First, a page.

I was captured in the first book by the postcard perfect village of Three Pines in the Eastern Townships of Quebec. In Three Pines Penny created a setting for the series that is beautiful and memorable. Any mystery reader who has read the series need only hear the words Three Pines to instantly recall the captivating community.
I like that the houses are individual. There is none of the current Canadian mania for identical houses in identical colours block after block.
Books have been set in the village in every season. Weather affects villages more than cities. In Canada it can mean coping with the weather in winter. Three Pines is inviting all four seasons of the year.
Penny peopled the village with memorable characters. Clara and Peter Morrow are artists with a challenging marriage. Ruth Zardo is an elderly poet who has won a Canadian Governor General’s Award for her poetry (one of the top literary awards in Canada) and has the sharpest tongue in town. Myrna Landers is a large lesbian woman who is a retired psychologist running a used bookstore. Gabri and Olivier are a gay couple who jointly own a bistro and a B & B.
Of the group Clara, who Penny has acknowledged is patterned after the author, has transformed herself from a struggling artist, very much the passive member of a marriage, to an independent woman with world recognition of her talent.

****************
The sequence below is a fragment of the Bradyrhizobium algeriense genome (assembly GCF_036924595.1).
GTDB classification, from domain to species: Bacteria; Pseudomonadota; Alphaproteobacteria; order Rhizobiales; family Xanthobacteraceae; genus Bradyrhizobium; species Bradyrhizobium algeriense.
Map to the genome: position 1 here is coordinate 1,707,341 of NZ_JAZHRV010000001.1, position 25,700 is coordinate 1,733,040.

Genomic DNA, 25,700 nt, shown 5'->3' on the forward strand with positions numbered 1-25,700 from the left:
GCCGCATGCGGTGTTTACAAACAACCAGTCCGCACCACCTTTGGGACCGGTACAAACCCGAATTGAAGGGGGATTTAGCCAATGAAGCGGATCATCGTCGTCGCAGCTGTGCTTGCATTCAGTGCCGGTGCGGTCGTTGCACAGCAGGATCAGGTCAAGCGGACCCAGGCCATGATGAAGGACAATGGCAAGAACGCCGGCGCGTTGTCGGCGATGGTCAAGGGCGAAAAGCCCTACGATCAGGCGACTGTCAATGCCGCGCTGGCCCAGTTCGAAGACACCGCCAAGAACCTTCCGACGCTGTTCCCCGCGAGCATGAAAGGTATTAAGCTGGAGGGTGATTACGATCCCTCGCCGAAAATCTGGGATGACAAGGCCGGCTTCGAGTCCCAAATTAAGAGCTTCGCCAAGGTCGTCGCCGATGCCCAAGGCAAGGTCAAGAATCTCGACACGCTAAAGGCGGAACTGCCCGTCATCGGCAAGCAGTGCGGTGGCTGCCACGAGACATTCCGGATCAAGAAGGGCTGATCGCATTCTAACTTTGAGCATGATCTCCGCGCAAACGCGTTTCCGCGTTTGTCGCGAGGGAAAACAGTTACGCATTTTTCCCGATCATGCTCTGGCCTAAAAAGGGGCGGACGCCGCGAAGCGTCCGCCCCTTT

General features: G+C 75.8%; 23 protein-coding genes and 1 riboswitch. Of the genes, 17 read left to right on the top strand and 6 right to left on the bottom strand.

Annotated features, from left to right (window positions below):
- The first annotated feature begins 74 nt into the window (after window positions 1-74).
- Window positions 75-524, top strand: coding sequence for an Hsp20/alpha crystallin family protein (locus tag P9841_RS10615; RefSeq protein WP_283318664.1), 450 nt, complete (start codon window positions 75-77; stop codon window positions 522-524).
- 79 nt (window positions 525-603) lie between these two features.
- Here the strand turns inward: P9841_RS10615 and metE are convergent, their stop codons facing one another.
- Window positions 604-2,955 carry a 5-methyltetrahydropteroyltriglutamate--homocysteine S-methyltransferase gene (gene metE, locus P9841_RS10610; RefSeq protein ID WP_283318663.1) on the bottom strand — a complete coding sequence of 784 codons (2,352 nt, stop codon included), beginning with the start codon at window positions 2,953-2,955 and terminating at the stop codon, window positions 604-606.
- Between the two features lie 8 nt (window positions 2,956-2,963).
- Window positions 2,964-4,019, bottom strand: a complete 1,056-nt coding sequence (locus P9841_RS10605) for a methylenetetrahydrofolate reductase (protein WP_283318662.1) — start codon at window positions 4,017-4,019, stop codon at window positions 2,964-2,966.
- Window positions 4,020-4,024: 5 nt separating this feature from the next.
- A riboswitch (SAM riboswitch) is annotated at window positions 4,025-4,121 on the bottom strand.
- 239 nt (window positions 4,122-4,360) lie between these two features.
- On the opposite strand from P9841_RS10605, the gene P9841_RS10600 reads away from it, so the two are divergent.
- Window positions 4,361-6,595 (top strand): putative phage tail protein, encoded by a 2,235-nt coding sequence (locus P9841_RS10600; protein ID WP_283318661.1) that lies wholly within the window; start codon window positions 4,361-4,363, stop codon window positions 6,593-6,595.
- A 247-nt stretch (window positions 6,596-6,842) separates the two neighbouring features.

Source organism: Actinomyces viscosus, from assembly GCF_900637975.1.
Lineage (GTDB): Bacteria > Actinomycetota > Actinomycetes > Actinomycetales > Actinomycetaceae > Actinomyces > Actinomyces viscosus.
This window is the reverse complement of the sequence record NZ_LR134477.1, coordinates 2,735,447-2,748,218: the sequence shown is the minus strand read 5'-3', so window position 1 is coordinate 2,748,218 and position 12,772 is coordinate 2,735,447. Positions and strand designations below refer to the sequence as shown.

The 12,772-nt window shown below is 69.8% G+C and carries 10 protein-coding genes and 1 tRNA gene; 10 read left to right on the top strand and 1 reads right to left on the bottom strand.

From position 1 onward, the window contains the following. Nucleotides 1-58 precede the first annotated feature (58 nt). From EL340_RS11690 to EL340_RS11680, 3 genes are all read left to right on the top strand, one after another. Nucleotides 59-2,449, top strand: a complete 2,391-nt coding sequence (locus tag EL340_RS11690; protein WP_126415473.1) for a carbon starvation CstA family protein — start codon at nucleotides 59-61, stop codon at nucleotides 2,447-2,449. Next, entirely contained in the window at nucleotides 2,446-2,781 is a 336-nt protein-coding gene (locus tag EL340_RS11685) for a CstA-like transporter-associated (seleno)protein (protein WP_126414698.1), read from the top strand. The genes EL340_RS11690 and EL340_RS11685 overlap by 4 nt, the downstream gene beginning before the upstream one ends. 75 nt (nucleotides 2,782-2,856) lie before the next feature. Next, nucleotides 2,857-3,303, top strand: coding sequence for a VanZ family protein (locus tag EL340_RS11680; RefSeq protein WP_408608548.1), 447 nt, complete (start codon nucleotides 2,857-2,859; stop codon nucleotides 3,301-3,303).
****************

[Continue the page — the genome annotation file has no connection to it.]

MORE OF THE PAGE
As the series has progressed I look forward to the interaction between the village residents. They are interesting people who occasionally challenge a reader. You wish you could join them at the bistro for a glass of wine and some nuts for snacking sitting before the crackling fireplace.
Armand Gamache is a skilled investigator who has risen to be Chief Inspector of Homicide for the Quebec Surete. While some find him too perfect I have appreciated that he is a thoughtful man who works his way through investigations. Penny has described him as the man she would want to marry saying that, with the amount of time she as an author would spend with her sleuth, that she wanted a man who could be her spouse.
Best of all Gamache has a loving wife, Reine Marie, who has a good job, librarian, and two adult children with whom he has a good relationship. I think it is just as challenging to create a sleuth who has a normal lifestyle as the lonely angst ridden characters favoured in many series.
On his team Jean Guy Beauvoir is his earnest dedicated subordinate. His personal life has not gone well in the early books but he, once again rare in mysteries, finds love later in the series.
For a time Gamache and Beauvoir had a strained relationship over a disastrous incident involving Canadian born terrorists. I did not really understand the estrangement but was glad to see them resolve their issues.
Detective Yvette Nichols was a jarring discordant presence on Gamache’s team. She challenged him and irritated the other detectives. The result was a memorable, if annoying, character.
Gamache and Reine Marie are comfortable with their ages and look forward to their time together after retirement. With the series continuing after they have retired to Three Pines new story opportunities will arise.
I appreciate that the setting is not some generic North American place with equally generic people. Three Pines is clearly set in rural Quebec and I recognize the characters as Canadians.